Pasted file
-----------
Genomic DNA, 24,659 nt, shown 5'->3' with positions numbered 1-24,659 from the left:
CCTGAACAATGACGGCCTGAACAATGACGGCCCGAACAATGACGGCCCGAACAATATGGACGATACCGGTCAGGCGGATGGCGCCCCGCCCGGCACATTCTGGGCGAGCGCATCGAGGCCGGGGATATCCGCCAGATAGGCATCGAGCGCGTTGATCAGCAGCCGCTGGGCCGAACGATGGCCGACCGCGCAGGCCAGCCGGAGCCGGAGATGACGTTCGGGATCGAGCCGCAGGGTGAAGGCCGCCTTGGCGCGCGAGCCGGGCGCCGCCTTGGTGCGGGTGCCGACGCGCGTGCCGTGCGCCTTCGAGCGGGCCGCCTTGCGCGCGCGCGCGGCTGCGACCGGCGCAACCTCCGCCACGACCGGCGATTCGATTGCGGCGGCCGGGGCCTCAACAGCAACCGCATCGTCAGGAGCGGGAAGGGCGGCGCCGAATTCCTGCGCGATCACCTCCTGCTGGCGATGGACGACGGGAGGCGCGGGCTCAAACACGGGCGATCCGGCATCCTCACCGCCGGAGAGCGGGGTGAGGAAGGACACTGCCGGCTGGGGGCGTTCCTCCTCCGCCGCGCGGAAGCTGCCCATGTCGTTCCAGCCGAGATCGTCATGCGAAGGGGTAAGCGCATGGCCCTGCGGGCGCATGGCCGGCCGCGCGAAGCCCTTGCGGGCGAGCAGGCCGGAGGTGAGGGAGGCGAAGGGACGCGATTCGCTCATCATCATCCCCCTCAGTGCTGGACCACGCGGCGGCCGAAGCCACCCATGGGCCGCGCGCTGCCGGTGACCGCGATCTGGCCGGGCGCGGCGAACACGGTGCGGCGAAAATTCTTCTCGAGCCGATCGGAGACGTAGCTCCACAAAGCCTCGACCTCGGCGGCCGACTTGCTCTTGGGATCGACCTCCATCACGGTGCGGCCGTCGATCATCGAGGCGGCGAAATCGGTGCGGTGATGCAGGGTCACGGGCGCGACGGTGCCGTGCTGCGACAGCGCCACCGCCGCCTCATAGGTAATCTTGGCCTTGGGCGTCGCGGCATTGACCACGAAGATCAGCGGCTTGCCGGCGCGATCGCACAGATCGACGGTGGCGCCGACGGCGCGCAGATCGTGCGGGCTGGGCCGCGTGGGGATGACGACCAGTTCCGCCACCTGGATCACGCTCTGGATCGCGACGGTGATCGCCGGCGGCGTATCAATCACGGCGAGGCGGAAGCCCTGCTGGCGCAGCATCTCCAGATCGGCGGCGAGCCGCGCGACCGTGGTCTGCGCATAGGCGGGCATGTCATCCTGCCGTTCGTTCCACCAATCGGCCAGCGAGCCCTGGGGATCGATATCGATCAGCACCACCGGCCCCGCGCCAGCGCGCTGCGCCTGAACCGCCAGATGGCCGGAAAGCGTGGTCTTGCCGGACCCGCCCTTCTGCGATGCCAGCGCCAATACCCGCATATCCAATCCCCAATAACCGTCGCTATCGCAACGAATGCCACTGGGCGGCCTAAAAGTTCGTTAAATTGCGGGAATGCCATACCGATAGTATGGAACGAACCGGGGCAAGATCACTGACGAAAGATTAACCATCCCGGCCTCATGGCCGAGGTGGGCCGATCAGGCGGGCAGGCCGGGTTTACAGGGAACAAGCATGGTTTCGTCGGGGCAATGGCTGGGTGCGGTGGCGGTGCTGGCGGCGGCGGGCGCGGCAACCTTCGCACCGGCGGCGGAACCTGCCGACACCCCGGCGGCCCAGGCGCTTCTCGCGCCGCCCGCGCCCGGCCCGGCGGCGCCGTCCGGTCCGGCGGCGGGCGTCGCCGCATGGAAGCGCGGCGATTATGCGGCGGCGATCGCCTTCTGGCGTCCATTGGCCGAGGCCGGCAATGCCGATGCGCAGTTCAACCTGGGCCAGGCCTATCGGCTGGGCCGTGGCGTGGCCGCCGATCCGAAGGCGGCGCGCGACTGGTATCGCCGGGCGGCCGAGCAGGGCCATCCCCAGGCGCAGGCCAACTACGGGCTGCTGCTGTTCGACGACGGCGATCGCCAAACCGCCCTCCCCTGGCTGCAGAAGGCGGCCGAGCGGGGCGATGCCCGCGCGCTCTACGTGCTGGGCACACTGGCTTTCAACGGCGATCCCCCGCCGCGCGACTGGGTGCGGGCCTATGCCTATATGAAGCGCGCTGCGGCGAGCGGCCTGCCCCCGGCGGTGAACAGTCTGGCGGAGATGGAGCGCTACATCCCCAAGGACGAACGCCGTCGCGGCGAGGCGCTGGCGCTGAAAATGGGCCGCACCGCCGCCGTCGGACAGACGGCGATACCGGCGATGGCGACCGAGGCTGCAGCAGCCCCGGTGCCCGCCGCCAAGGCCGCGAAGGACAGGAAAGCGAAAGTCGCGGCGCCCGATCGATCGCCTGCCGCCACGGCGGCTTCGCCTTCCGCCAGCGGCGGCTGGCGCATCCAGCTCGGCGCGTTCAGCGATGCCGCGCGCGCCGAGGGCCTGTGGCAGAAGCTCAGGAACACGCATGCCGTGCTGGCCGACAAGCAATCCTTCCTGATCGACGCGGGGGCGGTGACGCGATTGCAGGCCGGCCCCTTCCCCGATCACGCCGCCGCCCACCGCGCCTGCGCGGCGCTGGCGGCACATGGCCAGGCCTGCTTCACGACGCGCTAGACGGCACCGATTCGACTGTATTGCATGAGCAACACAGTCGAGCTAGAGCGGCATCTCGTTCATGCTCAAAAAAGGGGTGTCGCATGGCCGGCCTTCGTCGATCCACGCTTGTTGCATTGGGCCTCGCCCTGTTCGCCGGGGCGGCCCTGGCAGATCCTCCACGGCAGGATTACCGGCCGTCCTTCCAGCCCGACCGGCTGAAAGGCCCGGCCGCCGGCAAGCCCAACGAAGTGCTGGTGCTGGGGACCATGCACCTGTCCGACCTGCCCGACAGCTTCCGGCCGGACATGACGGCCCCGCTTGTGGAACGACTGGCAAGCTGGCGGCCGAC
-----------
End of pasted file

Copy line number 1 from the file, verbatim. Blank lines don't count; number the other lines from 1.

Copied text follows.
Genomic DNA, 24,659 nt, shown 5'->3' with positions numbered 1-24,659 from the left: